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'[PIC]: DAMP! Startup problems?'
2000\09\29@075427 by Graham North

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Dear all,

I have a few circuits that are kept in water proof boxes, but while in
storage (in not the most ideal place in the word) they seem to get damp.

My question is not how to prevent this, as I have sealed the boxes as well
as is humanly possible, and have put sachets of silica gel in the boxes
also.

My question is would a crystal or RC res circuit (in am currently using
cheap resonator) startup more reliabily in these conditions?

Has anyone come across this problem before?

I know electronics should not be subjected to these environmments, but we
all live in the real world don't we!

Thanks for your valuble time and comments,

Regards

Graham North
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2000\09\29@092141 by staff

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Graham North wrote:
{Quote hidden}

Graham, one word; Encapsulate! Set up your hardware to use
ICSP for upgrades, then set the whole lot in a chunk of plastic.
If you do it right you can run the thing submerged in saltwater
for years and it won't care. Microchip make it easy with the simple
ICSP on the flash chips, and I have found you can use the PicstartPlus
for ICSP with no probs, saving some bucks there if that is an issue
for you.

Most big hardware stores have cheap polyester (fibreglass) resin,
play with this until you are comfortable with the whole thing and
your molds etc, then order some higher quality electrical resin
from anyone in the yellow pages. Normally you can "pot" the
device in a cheap plastic hobby box with just the wires hanging
out the top. I was trained in encapsulating elec devices many
years ago in industry, it has numerous adantages including
tamperproofing and mechanical strength. Our current product can
be run-over repeatedly by a car with no affect on performance.
Not many electronic products can claim that! :o)
-Roman

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2000\09\29@103026 by mike

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On Fri, 29 Sep 2000 11:24:12 GMT, you wrote:

>Dear all,
>
>I have a few circuits that are kept in water proof boxes, but while in
>storage (in not the most ideal place in the word) they seem to get damp.
>
>My question is not how to prevent this, as I have sealed the boxes as well
>as is humanly possible, and have put sachets of silica gel in the boxes
>also.
>
>My question is would a crystal or RC res circuit (in am currently using
>cheap resonator) startup more reliabily in these conditions?
>
>Has anyone come across this problem before?
>
>I know electronics should not be subjected to these environmments, but we
>all live in the real world don't we!
>
>Thanks for your valuble time and comments,
If anything, a _little_ leakage can actually help resonator startup,
but a lot would probably cause problems. Leakage will always have some effect on the frequency of an RC osc,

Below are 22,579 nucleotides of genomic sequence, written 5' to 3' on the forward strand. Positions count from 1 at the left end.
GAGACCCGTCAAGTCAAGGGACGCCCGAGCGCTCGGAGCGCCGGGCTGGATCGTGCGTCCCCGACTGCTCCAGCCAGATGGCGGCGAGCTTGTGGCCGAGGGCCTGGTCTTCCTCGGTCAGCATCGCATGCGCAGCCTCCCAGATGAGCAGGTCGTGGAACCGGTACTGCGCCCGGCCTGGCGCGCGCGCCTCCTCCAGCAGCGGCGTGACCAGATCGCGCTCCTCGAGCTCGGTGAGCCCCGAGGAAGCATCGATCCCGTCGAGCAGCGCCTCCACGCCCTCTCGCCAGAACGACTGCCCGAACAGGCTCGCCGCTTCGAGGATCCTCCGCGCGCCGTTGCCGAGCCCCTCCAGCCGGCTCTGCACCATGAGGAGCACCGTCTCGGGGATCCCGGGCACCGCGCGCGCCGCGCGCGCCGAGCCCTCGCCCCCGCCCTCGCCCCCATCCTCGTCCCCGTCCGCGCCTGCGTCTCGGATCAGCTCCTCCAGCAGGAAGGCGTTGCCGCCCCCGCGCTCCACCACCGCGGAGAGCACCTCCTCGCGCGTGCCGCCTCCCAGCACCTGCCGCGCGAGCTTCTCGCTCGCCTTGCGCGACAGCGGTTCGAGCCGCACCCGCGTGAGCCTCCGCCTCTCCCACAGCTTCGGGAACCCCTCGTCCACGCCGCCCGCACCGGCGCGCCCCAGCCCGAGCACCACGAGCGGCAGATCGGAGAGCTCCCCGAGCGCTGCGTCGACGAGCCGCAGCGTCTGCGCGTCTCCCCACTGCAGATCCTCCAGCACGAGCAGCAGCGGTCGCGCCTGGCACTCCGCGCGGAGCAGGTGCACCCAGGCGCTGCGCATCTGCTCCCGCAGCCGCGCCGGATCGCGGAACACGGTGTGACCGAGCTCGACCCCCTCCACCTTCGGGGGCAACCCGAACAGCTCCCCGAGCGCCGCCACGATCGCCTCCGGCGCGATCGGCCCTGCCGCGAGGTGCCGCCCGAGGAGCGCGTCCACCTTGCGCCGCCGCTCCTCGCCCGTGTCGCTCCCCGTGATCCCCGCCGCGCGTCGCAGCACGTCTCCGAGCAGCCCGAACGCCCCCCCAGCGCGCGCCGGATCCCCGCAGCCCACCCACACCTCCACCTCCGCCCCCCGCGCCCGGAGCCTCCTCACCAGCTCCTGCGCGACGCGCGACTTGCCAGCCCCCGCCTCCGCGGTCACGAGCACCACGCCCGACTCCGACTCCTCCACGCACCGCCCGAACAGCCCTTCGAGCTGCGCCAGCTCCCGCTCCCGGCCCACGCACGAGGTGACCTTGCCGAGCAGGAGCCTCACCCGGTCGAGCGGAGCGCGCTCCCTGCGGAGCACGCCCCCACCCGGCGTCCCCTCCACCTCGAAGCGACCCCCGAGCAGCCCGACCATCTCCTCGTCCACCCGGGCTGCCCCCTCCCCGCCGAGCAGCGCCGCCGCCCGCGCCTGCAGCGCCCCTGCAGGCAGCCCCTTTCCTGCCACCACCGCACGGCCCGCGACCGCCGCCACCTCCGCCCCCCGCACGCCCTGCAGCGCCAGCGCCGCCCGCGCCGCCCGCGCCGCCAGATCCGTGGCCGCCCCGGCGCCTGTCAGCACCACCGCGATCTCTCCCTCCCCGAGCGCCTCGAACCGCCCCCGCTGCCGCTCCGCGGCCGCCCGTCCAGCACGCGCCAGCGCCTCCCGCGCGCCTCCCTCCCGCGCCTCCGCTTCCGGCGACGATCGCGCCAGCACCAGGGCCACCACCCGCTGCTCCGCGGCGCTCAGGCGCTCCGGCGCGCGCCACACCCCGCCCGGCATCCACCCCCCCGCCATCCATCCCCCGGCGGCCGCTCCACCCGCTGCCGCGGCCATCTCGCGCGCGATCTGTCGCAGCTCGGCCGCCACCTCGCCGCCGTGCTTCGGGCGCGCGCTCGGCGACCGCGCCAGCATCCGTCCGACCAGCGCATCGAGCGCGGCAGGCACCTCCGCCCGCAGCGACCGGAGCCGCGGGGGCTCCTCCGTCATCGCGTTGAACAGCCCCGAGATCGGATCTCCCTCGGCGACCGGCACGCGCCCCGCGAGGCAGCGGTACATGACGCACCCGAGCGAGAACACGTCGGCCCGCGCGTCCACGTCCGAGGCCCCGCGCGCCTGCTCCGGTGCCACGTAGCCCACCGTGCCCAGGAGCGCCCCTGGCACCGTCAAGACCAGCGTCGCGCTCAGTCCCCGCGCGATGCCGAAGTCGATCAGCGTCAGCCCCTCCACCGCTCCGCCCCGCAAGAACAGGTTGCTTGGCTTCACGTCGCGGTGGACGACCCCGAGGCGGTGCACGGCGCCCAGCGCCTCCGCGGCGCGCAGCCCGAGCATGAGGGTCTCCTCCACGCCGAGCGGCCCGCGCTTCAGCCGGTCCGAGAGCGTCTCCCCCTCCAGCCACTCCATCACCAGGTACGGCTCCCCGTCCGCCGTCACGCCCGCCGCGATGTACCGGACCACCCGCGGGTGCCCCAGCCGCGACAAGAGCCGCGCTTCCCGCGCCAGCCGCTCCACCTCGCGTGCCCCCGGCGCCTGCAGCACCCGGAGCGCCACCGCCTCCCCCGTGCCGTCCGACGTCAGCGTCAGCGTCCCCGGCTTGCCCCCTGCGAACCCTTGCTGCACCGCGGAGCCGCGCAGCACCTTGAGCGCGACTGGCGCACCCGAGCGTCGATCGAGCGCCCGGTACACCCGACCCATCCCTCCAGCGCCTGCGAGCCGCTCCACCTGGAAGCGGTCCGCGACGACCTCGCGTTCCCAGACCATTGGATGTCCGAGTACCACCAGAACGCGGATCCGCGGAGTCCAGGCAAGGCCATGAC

but will probably not actually prevent operation unless R was high and
you have a lot of leakage across the cap. If this is a major problem, conformal-coat the assembly. Remember that moisture on a _powered_ board can cause rapid corrosion.

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2000\09\29@160037 by Andy Howard

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----- Original Message -----
From: "Graham North" <spam_OUTgs_piclistTakeThisOuTspamHOTMAIL.COM>
To: <.....PICLISTKILLspamspam@spam@MITVMA.MIT.EDU>
Sent: Friday, September 29, 2000 12:24 PM
Subject: [PIC]: DAMP! Startup problems?


> Dear all,
>
> I have a few circuits that are kept in water proof boxes, but while in
> storage (in not the most ideal place in the word) they seem to get damp.
> My question is not how to prevent this, as I have sealed the boxes as well
> as is humanly possible, and have put sachets of silica gel in the boxes
> also.

Does the silica gel absorb much of the moisture? Enough to change colour? Is
the silica gel on the inside of the waterproof box?

> My question is would a crystal or RC res circuit (in am currently using
> cheap resonator) startup more reliabily in these conditions?
> Has anyone come across this problem before?

Yes, I had a similar problem with equipment at a transmitter site atop a
small mountain. The equipment was only used occasionally and suffered from
internal condensation. We solved the problem by keeping it powered and
fitting a net-like arrangement of resistors in the lid to keep the kit very
slightly warmer than ambient.

If your equipment is in storage then keeping it powered might not be
practical but the principle of keeping it slightly warmer than the ambient
air temp still holds good. Maybe lay along the shelves a run of that
resistance wire which horticulturalists use for soil heating, you don't need
much heat to keep the condensation at bay IME.

Another option is to seal the kit along with  _freshly baked_ silica gel
packs in either heat-sealed plastic or if that's not available you could try
those zip-topped bags sold in supermarkets for storing stuff in freezers.
(Do this in a warm dry environment.)  Once it's completely sealed there's
only the small amount of moisture in the bag and case to be absorbed, which
fresh gel should be able to handle pretty simply.  I did once have a handy
table for silica gel showing how much was recommended for a certain volume
at a given RH but I can't find it just now.

> I know electronics should not be subjected to these environmments, but we
> all live in the real world don't we!

Lance is yer man for waterproofing really. I'm sure he'll have some other
suggestions...













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